A big reason for the turnaround at MWR goes to Scott Miller, who left Richard Childress Racing with Bowyer. Miller took over as the executive vice president of competition, and the organization soared upward. He's the NASCAR executive of the year in my book.

MWR should continue to improve in 2013, and Bowyer should be viewed as a serious championship contender.

4. Roush Fenway Racing -- RFR placed two of its three drivers in the Chase with Matt Kenseth and Greg Biffle, but the man who fell one point short of the 2011 title was the biggest disappointment in Cup.

Carl Edwards failed to make the playoff and ended the year 15th in the standings. And Kenseth spent the second half of the season as a lame duck after announcing he was moving to Joe Gibbs Racing in 2013. RFR drivers won five races, but Jack Roush had to be frustrated with the overall results.

Next year should be better. Edwards will have a new crew chief in veteran Jimmy Fennig, who guided Kenseth to three wins in 2012, including two in the Chase.

Ricky Stenhouse Jr., coming off his second consecutive Nationwide Series title, takes over for Kenseth in the No. 17 Ford. Stenhouse has paid his dues and appears ready to race competitively at the Cup level.

5. Joe Gibbs Racing -- Halfway through the Chase, Denny Hamlin was only 15 points behind Keselowski. It looked like Hamlin just might get it done, but he had three finishes of 20th or worse in the last four races.

If Edwards was the biggest disappointment of the year, Kyle Busch wasn't far behind, failing to make the Chase for the second time in the past four seasons.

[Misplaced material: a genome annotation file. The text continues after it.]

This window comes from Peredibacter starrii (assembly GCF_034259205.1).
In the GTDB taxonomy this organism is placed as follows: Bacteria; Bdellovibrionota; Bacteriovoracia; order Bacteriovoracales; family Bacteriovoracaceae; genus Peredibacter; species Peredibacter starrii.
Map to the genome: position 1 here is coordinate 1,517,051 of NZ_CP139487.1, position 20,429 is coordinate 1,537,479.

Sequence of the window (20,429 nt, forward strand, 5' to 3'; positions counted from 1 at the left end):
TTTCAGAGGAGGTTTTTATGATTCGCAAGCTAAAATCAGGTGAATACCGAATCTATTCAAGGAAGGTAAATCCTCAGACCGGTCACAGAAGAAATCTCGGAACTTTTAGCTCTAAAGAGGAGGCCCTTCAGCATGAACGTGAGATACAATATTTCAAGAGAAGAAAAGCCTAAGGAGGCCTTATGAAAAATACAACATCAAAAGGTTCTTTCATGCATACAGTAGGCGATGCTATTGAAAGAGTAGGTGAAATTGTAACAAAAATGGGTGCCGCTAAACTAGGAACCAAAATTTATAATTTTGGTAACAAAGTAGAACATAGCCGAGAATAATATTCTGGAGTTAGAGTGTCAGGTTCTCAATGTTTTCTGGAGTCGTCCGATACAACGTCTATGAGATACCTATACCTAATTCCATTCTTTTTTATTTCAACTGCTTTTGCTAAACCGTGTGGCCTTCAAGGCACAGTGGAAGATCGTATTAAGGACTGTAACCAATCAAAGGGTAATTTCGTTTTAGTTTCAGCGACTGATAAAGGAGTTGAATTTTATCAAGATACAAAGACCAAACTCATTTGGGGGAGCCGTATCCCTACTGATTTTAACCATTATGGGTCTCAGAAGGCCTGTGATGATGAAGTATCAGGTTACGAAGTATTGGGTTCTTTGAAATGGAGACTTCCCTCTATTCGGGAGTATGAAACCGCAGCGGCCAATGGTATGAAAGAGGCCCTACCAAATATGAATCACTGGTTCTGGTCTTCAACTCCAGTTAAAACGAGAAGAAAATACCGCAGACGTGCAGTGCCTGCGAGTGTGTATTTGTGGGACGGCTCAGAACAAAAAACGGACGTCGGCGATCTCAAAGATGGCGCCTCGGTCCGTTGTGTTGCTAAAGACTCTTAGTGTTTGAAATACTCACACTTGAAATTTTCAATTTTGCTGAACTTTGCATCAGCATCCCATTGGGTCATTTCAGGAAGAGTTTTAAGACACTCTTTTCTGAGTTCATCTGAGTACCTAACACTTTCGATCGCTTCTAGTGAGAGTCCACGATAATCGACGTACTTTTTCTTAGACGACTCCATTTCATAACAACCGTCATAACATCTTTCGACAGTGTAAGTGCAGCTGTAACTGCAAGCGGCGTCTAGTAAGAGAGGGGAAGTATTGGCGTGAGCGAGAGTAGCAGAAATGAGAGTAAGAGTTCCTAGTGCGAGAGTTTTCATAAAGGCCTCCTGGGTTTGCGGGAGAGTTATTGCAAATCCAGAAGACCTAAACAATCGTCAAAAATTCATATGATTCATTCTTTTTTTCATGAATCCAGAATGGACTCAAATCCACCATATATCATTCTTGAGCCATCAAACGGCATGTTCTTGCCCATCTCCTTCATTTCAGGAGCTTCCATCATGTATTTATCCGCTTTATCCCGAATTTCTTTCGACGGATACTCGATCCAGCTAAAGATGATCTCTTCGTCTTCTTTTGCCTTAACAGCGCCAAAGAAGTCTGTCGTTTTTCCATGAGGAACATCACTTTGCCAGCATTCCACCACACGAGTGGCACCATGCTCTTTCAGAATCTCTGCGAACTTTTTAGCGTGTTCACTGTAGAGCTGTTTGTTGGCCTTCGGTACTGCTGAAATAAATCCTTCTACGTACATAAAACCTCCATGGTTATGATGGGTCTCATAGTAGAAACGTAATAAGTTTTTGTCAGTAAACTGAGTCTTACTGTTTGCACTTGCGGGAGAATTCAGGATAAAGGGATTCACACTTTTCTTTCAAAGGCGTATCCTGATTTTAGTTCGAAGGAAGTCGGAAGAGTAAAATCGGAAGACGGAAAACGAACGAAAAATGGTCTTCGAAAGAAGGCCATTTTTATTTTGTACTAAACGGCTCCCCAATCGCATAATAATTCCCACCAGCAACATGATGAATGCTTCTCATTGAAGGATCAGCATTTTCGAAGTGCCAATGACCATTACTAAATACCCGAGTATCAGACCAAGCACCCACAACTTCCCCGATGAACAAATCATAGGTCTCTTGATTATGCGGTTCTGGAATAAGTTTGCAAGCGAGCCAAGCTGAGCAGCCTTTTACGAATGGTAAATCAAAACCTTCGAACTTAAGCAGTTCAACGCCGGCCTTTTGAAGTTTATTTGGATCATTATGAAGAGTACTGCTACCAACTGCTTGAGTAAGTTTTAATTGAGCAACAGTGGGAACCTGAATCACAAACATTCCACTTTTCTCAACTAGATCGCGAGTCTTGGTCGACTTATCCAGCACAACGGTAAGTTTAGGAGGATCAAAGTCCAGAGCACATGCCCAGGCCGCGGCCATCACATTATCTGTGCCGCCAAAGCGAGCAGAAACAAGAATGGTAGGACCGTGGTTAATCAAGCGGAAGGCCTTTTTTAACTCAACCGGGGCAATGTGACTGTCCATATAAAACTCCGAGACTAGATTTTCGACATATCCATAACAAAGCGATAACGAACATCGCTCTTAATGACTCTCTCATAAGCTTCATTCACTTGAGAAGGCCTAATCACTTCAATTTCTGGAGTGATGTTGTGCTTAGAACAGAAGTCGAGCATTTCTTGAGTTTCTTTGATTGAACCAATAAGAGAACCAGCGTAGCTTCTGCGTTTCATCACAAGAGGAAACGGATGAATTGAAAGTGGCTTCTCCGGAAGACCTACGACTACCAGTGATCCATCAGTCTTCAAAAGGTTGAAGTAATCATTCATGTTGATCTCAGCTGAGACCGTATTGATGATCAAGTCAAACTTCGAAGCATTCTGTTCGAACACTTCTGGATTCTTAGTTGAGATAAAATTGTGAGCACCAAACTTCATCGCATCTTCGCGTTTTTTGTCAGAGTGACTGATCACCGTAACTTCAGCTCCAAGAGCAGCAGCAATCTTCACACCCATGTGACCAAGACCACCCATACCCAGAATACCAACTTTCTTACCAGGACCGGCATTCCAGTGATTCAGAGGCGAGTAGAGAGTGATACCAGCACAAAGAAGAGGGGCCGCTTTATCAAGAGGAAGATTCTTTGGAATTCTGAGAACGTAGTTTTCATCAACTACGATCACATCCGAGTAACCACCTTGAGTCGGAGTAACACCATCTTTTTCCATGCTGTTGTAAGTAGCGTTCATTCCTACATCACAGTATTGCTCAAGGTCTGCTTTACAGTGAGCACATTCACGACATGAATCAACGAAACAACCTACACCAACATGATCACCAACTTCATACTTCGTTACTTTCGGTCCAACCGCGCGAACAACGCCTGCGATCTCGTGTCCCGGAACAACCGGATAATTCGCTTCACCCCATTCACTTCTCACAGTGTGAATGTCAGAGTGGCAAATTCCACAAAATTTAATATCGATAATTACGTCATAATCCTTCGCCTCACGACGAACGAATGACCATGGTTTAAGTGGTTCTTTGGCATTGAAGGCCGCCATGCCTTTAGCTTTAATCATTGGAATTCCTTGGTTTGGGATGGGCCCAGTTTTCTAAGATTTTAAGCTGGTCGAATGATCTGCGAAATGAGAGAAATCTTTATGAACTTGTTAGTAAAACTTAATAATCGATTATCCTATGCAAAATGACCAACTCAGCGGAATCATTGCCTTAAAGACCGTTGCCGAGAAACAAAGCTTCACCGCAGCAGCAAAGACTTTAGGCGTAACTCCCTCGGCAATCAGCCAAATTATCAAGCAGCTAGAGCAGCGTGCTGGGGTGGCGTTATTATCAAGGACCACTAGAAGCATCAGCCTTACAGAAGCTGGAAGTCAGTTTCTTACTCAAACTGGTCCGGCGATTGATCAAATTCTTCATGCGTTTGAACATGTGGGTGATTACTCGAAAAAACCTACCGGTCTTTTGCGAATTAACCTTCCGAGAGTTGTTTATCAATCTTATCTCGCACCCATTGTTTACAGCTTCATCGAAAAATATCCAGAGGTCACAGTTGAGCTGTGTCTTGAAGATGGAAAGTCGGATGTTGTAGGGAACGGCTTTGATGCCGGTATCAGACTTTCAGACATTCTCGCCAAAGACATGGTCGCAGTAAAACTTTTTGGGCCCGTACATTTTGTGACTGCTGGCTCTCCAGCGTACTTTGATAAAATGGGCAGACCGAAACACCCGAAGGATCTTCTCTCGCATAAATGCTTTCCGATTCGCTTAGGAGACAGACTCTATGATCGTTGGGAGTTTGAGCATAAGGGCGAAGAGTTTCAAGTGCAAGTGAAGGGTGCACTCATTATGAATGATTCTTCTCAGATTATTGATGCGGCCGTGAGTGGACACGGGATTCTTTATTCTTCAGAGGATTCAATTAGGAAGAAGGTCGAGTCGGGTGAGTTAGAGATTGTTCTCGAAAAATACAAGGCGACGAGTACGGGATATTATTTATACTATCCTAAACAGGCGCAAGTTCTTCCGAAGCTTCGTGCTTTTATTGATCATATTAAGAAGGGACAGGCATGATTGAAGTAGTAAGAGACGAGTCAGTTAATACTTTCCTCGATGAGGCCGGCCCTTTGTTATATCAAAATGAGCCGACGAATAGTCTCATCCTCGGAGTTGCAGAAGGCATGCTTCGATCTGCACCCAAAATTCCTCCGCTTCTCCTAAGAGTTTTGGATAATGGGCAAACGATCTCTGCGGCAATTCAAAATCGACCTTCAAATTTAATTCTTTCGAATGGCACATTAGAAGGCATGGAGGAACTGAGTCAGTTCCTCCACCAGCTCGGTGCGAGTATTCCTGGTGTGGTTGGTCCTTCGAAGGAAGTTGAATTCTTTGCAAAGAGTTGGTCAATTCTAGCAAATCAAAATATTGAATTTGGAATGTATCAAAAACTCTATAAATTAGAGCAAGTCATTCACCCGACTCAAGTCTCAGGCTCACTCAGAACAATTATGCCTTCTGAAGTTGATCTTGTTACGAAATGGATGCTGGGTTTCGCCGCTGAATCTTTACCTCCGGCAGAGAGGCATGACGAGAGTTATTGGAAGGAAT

Logano, the phenom who once was viewed as a can't-miss future star, never lived up to expectations at JGR. Kenseth takes his spot in the No. 20 Toyota next year and Logano hopes a fresh start at Penske leads to better days ahead.

For JGR, Kenseth should contend for the title in 2013, and his quiet consistency could rub off on Busch and Hamlin. Busch brings some big momentum into 2013 after posting seven top-10s in the Chase races, including fourth or better in the last four events.

6. Stewart-Haas Racing -- Tony Stewart caught lightning in a bottle last year, winning five Chase races, but he was winless in the 2012 playoff and finished ninth in the standings. Teammate Ryan Newman failed to make the Chase after finishing 10th in 2011.

SHR adds Danica Patrick as a full-time Cup driver next year, but she has no realistic prospects of contending for a Chase spot. Finishing in the top 20 in the standings would be a huge success. The real move up for SHR may have to wait for 2014, when Kevin Harvick joins the stable.

7. Richard Childress Racing -- RCR placed one driver in the Chase in Harvick. That's the good news. The bad news is he's leaving in 2014.

Richard Childress' operation took a major step backward in 2012. RCR had six victories among four drivers in 2011, but only one win among three drivers in 2012, and that didn't come until Harvick won at Phoenix in the next-to-last race.

Losing Bowyer and Miller was a big blow. The RCR engine shop appeared to be a tick behind, which led to Chip Ganassi opting to leave the engine program in 2013 to lease engines from Hendrick. It's a move that will cost RCR millions of dollars.